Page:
Don't forget.. we also have a write-up in Files > Maintenance Tips > Bleeding Brakes (Yahoo Board)

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I do as Gary does on my bikes and cars - suck out the old contaminated stuff. Then I do what I think is the easiest bleed method - gravity bleed! Fill the master with fresh fluid after you've removed the old stuff, loosen the bleed valve on the caliper and watch the old fluid run out. Don't let the master cylinder run dry. This is a great method if your working alone. You can bleed both brakes in 20 mins. Tech Tip:If your brake lever is spongy for whatever reason (other than a leak) use a tie wrap to hold down the brake lever overnight or an entire day. The air bubbles will rise into the small air cavity above the DOT4 fluid in the master cylinder and you'll be amazed at how firm that lever is.
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I bleed the brakes on my bikes every spring and my cars every 1-2 yrs. Hydraulic clutches every 2 yrs. The key is to change it before it breaks down and looks dark brown. Most new bike manuals recommend every 1-2 yrs so you know it's important because they usually list fluid changes at much greater intervals than most of us follow.
Bleeding hydraulic brakes via constant pressure: (works on cars, bikes, etc.) Check the brake fluid level in the reservoir. Make sure it is at the proper level. Pump the brake a few times until you get plenty of pressure. If you can't get constant pressure, there may be a leak somewhere in the system. Push or pull the brake lever as tight as you can. Somehow secure it there. If in a car, use a broomstick on the seat, etc. If on a bike, use some type of non-stretching rope or twine. Make sure to cover anything that might be damaged like the seat material or the throttle material. If on a bike... Wrap the twine or rope or twine a few times and pull the brake lever tighter if you can. Wrap some more. The tighter the better. After wrapping around tie it off so it can't slip loose. Let it sit for around 12-14 hours - overnight if possible so you don't have any temptation to tinker with it. I'm not sure if the air escapes or dissolves into the fluid at high pressure over time, but it doesn't come back on cars and hasn't come back on the bike I did either. YMMV of course. If your brake line lets go during the holdover period, it was a sign that you probably needed one anyway. Better to blow while standing still than on the exit ramp. However, I have never heard of this happening.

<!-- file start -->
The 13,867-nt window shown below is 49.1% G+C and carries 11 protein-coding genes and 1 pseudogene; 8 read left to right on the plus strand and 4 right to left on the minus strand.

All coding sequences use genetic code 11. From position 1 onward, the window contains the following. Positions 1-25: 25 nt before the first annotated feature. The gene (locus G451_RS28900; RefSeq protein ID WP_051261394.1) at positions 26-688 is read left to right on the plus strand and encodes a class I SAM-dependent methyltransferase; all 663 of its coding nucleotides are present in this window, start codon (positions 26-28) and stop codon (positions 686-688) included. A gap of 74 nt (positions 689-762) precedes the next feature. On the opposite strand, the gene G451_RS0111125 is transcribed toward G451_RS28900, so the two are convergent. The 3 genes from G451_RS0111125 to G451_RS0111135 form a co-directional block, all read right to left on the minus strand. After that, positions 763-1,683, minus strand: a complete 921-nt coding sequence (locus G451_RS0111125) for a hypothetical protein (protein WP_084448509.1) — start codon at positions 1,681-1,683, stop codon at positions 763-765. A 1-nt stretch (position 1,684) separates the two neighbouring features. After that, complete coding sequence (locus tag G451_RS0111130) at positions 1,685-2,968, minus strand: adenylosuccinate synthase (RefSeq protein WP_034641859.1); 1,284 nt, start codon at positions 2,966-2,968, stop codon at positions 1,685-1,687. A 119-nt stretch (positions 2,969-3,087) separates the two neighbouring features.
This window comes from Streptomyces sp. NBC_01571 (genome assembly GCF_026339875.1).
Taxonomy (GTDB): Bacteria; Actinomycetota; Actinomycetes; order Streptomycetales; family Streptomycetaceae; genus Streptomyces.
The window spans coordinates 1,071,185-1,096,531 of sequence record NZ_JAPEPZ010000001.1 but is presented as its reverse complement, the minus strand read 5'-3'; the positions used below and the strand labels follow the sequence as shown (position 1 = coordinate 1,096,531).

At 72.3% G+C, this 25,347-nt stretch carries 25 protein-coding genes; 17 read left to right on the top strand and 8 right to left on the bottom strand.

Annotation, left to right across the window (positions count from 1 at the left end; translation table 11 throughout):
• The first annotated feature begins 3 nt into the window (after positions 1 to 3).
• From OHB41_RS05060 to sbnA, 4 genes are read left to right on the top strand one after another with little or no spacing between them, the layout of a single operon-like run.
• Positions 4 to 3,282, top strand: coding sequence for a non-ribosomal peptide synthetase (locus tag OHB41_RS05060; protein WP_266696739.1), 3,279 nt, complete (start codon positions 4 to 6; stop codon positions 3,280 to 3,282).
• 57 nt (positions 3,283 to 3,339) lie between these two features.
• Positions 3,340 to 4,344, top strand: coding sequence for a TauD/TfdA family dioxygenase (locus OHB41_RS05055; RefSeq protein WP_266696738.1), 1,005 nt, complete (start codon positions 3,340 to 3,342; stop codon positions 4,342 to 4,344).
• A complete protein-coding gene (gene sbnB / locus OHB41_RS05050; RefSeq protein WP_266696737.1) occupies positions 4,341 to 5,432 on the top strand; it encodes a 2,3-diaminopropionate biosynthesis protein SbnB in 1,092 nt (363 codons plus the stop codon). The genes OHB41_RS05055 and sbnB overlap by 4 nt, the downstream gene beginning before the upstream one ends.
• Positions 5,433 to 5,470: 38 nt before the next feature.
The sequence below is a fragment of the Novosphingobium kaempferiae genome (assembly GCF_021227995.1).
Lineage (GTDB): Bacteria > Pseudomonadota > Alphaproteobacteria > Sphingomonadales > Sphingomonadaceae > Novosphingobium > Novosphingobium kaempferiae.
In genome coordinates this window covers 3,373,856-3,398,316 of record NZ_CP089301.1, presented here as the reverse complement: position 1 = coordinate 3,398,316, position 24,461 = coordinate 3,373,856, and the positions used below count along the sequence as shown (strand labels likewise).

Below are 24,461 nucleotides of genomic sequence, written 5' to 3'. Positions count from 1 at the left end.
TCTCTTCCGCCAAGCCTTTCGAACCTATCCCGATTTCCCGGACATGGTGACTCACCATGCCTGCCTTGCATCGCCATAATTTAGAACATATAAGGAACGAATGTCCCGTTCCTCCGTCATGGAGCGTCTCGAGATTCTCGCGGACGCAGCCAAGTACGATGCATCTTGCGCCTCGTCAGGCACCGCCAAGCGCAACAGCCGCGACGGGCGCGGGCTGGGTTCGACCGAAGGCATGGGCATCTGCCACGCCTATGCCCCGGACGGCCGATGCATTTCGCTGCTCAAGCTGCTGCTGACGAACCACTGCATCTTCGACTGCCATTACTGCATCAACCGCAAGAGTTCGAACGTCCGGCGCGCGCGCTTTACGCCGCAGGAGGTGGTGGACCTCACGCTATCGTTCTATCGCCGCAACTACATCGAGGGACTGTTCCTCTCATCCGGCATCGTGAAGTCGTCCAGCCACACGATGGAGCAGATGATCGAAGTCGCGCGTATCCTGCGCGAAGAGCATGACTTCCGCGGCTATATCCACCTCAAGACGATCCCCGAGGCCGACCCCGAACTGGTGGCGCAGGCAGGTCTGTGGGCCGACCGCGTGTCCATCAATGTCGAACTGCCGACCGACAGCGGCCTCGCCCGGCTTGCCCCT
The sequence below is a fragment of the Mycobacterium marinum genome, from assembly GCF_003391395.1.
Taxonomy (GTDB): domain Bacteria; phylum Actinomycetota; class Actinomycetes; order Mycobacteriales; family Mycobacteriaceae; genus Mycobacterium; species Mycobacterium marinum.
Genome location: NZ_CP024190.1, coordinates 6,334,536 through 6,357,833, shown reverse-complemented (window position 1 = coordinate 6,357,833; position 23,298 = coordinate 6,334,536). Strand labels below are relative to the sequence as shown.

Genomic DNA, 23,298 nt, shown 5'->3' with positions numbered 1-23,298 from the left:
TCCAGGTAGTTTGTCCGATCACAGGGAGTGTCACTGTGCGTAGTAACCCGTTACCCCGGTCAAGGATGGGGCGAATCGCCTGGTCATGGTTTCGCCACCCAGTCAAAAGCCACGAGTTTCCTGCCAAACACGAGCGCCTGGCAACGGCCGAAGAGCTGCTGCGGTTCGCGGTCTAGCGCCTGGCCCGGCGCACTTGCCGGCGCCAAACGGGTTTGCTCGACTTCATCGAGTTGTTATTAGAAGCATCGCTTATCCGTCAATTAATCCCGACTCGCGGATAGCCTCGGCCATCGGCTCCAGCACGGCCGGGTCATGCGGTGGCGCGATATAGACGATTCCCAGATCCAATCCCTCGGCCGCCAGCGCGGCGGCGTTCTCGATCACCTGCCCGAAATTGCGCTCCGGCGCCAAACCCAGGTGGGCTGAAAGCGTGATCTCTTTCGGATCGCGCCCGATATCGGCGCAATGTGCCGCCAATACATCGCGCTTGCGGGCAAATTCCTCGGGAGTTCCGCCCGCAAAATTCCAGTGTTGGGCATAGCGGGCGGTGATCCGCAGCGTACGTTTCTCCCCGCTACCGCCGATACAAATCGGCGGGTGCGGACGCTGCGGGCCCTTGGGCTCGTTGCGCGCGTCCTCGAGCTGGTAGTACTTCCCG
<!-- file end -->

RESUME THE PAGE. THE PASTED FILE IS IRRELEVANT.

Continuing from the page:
Oh cool...I can explain this.. Air bubbles in fluids at low pressures can "adhere" to surfaces. Pour a glass of carbonated soda in a glass and sometimes you can see tiny bubbles clinging to the sides of the glass, part way up from the bottom. Tiny air bubbles in your brake lines can do the same thing. When you apply pressure strongly to the lever, you increase the pressure in the lines. Liquids can not be compressed, but gasses can. Air bubbles under higher than atmospheric pressure do not "stick" as well as those at low pressures.So they have a better chance of rising to the top of the liquid. In the twists and turns of the brake lines they may simply collect together at some spot.If they do , their larger size will also coax them to rise. This is one of the reasons premium brake lines have teflon coatings inside. The fun comes when, although you can't see it, you release the pressure. The tiny bubbles still stuck expand suddenly...and again being larger, will tend to rise now. The super small ones in the fluid are suddenly not that super small now, and follow suit. (This is why divers have to slowly accend..the rapid change in pressure makes the super tiny bubbles of air in their blood expand) It's a good idea when doing this proceedure on your bike, and even when bleeding you lines normaly to take a hard object (like a 10 inch 3/8" drive extension is what I use) and tap the lines fairly hard along their length, starting at the bottom near the calipher. This coaxs the small bubbles to release themselves from the brake line walls and rise like they ought to. KM